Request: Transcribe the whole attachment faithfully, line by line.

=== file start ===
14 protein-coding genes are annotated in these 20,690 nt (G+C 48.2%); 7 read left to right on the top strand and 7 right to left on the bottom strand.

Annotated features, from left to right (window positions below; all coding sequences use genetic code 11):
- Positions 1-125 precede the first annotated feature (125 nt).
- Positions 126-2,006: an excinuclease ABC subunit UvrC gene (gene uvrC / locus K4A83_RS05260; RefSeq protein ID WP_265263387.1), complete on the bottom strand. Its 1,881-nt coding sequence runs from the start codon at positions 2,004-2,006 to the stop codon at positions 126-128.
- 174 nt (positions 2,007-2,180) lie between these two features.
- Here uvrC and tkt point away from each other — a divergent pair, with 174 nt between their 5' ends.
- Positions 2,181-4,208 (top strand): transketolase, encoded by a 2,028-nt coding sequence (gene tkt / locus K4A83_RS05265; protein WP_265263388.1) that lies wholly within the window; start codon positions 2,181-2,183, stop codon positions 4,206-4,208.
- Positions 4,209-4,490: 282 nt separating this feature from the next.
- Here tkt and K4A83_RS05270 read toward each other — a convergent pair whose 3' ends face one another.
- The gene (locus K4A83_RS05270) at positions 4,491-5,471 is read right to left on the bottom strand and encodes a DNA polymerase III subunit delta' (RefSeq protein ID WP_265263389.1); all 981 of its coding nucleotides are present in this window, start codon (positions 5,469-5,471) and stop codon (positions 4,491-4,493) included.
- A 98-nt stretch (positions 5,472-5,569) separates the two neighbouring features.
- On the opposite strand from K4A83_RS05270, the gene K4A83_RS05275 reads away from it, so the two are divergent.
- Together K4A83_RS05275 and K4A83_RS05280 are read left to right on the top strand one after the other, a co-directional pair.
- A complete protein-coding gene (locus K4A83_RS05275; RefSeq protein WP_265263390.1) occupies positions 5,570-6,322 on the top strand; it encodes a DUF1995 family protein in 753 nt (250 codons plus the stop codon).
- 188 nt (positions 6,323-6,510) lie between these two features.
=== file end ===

14 protein-coding genes are annotated in these 20,690 nt (G+C 48.2%); 7 read left to right on the top strand and 7 right to left on the bottom strand.

Annotated features, from left to right (window positions below; all coding sequences use genetic code 11):
- Positions 1-125 precede the first annotated feature (125 nt).
- Positions 126-2,006: an excinuclease ABC subunit UvrC gene (gene uvrC / locus K4A83_RS05260; RefSeq protein ID WP_265263387.1), complete on the bottom strand. Its 1,881-nt coding sequence runs from the start codon at positions 2,004-2,006 to the stop codon at positions 126-128.
- 174 nt (positions 2,007-2,180) lie between these two features.
- Here uvrC and tkt point away from each other — a divergent pair, with 174 nt between their 5' ends.
- Positions 2,181-4,208 (top strand): transketolase, encoded by a 2,028-nt coding sequence (gene tkt / locus K4A83_RS05265; protein WP_265263388.1) that lies wholly within the window; start codon positions 2,181-2,183, stop codon positions 4,206-4,208.
- Positions 4,209-4,490: 282 nt separating this feature from the next.
- Here tkt and K4A83_RS05270 read toward each other — a convergent pair whose 3' ends face one another.
- The gene (locus K4A83_RS05270) at positions 4,491-5,471 is read right to left on the bottom strand and encodes a DNA polymerase III subunit delta' (RefSeq protein ID WP_265263389.1); all 981 of its coding nucleotides are present in this window, start codon (positions 5,469-5,471) and stop codon (positions 4,491-4,493) included.
- A 98-nt stretch (positions 5,472-5,569) separates the two neighbouring features.
- On the opposite strand from K4A83_RS05270, the gene K4A83_RS05275 reads away from it, so the two are divergent.
- Together K4A83_RS05275 and K4A83_RS05280 are read left to right on the top strand one after the other, a co-directional pair.
- A complete protein-coding gene (locus K4A83_RS05275; RefSeq protein WP_265263390.1) occupies positions 5,570-6,322 on the top strand; it encodes a DUF1995 family protein in 753 nt (250 codons plus the stop codon).
- 188 nt (positions 6,323-6,510) lie between these two features.